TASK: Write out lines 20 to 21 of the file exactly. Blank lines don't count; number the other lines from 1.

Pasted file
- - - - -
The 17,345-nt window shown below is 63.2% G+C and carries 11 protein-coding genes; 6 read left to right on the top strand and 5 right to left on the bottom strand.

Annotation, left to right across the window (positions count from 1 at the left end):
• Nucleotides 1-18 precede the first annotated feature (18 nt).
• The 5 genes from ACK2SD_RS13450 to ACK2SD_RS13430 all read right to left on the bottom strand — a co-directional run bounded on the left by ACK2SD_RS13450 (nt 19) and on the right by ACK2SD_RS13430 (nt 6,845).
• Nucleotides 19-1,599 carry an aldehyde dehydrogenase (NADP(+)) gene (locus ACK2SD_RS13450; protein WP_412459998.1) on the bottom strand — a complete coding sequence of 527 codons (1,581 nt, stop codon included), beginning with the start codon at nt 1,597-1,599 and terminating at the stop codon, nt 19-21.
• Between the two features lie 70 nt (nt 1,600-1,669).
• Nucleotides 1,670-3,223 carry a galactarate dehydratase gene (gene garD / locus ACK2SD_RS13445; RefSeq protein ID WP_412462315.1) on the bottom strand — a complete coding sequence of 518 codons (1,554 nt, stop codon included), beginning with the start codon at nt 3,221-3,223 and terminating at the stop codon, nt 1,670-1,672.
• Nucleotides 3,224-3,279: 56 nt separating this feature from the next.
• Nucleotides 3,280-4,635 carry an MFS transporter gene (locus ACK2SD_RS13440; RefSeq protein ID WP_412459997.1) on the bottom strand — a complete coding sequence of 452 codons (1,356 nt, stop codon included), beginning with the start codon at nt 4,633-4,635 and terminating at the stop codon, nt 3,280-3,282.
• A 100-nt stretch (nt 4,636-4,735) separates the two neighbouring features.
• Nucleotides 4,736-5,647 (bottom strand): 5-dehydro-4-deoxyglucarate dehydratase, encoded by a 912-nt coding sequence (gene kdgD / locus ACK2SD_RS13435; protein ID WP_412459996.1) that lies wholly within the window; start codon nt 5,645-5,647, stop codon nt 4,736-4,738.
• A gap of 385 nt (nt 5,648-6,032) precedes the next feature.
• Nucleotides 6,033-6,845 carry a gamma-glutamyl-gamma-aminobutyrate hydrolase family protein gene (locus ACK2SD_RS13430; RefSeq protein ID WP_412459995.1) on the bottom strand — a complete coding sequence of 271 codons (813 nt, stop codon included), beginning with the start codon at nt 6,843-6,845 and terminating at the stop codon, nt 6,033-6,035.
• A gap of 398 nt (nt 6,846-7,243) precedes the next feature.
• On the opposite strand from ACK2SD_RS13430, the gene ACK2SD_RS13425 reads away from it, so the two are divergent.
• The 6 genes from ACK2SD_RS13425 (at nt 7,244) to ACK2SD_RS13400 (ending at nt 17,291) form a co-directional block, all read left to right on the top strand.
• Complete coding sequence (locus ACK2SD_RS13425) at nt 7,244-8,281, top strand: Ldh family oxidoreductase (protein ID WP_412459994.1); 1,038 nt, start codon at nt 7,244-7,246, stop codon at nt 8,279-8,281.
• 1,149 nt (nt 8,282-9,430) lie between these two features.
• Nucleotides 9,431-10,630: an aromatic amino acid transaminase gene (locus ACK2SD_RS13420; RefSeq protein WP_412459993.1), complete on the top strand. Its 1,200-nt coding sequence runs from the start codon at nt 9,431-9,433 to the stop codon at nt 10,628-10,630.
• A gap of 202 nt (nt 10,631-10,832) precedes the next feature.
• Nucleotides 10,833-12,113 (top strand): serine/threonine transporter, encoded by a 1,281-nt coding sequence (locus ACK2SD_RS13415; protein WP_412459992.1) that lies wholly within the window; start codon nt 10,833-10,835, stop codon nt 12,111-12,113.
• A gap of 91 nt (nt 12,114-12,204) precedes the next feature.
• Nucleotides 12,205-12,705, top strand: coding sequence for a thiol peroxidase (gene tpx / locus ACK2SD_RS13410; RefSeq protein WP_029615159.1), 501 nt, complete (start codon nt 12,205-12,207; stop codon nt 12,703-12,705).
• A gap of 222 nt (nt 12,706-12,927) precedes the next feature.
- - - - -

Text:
• A gap of 202 nt (nt 10,631-10,832) precedes the next feature.
• Nucleotides 10,833-12,113 (top strand): serine/threonine transporter, encoded by a 1,281-nt coding sequence (locus ACK2SD_RS13415; protein WP_412459992.1) that lies wholly within the window; start codon nt 10,833-10,835, stop codon nt 12,111-12,113.